The Department of Homeland Security (DHS) is removing regulations relating to an obsolete special registration program created after 9/11 to track noncitizen men from predominantly Muslim countries. NSEERS, which DHS has not used since 2011, has for many years been deemed redundant, used to capture data manually that was already captured through automated systems, nonetheless the structure has remained intact until now. The program has been discontinued, for these reasons and for reasons pertaining to NSEERS’ inability to provide a discernible public benefit, as the program no longer provides an increase in security in light of DHS’s evolving assessment of the threat posed to the United States by international terrorism.
In August 2002, less than a year after the September 11, 2001 terrorist attacks, the former Immigration and Naturalization Service (INS) finalized the proposed program to require designated nonimmigrants to be fingerprinted and photographed and to provide additional biographical information. The rule also authorized INS to designate certain ports of departure for nonimmigrants subject to the program. The following months, INS announced by way of a Federal Register notice, that the new program would be applied to those who were subject to the earlier registration program (first established in 1991)—nonimmigrants from Iraq, Iran, Libya, and Sudan—and added nonimmigrants from Syria. Between November 2002 and January 2003, INS added another 20 countries to the compliance list, bring the total to 25 countries.
Once the responsibility for administering NSEERS was transferred to the Department of Homeland Security (DHS) in 2003 as part of the Homeland Security Act of 2002, DHS determined that automatically requiring 30-day and annual re-registration for designated nonimmigrants was no longer necessary. Leading up to 2011, DHS began to utilize a more tailored system in which they would notify nonimmigrants subject to the program to appear for re-registration interviews where DHS deemed it necessary to determine whether they were complying with the conditions of their status and admission.
Information previously captured through NSEERS is now generally captured from nonimmigrants through other, more comprehensive and efficient systems. Below are three examples of how this is done in lieu of NSEERS:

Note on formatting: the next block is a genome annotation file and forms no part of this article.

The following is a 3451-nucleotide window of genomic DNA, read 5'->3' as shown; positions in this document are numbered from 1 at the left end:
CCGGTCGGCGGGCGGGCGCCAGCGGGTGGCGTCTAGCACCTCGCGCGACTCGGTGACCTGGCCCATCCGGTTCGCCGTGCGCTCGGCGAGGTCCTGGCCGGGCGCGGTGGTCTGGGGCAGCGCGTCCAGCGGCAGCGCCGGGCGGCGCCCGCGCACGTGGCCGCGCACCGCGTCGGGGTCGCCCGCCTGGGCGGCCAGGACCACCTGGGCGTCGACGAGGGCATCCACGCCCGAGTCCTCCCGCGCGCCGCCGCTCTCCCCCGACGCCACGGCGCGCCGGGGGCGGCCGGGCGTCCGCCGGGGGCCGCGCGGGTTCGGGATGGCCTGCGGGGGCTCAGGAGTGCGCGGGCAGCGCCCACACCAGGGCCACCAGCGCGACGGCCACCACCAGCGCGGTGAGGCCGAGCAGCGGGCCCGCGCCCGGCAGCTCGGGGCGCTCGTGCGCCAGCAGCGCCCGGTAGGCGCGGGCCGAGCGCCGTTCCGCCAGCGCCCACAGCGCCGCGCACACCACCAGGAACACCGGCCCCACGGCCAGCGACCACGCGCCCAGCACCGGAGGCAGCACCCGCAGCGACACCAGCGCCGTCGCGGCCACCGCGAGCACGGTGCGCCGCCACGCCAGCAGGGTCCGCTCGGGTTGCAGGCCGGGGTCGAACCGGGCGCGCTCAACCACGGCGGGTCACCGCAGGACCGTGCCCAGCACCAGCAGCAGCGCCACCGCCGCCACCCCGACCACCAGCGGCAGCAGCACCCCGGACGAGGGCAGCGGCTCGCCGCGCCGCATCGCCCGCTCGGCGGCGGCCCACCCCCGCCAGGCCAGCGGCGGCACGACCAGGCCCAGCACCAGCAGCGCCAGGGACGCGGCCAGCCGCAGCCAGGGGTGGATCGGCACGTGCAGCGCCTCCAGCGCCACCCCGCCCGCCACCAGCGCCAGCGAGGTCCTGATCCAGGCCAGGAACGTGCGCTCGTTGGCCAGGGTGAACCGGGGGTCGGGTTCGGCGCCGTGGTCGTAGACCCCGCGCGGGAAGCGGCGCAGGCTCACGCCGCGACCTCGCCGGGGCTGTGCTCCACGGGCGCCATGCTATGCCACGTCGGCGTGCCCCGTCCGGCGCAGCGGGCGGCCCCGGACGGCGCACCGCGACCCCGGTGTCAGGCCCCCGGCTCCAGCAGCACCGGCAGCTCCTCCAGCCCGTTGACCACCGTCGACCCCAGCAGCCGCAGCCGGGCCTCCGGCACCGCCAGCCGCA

· Visa Information: visa data is automatically vetted through various mechanisms through a joint coordination effort involving Customs and Border Protection, Immigration and Customs Enforcement, and the Department of State. This joint effort permits the relevant agency to take appropriate action, such as revoking visas or requiring additional scrutiny.
· Nonimmigrant Students: data on nonimmigrant students is now entered into the Student and Exchange Visitor Information System (SEVIS) by designated school officials at certified institutions and responsible officials in the Exchange Visitor Program. Customs and Border Protection officers at ports-of-entry can interface with SEVIS in real time to determine whether a student or exchange visitor has a current and valid certificate of eligibility to enter the United States.
· Visa Waiver Programs: the Electronic System for Travel Authorization (ESTA) now captures information used to determine the eligibility of visitors seeking to travel to the United States without a visa under the Visa Waiver Program (VWP). All travelers who intend to apply for entry under the VWP are now required to obtain an ESTA approval prior to boarding a carrier to travel by air or sear to the United States.
Ending NSEERS cannot prevent the Trump Administration from following through on its threats to create a Muslim registry; however, it does stop the next Administration from using the NSEERS framework without publishing a new regulation, although according to immigration officials, there is no need to repeat such obsolete programs, the objectives of which are now and for years have been carried out through more comprehensive systems.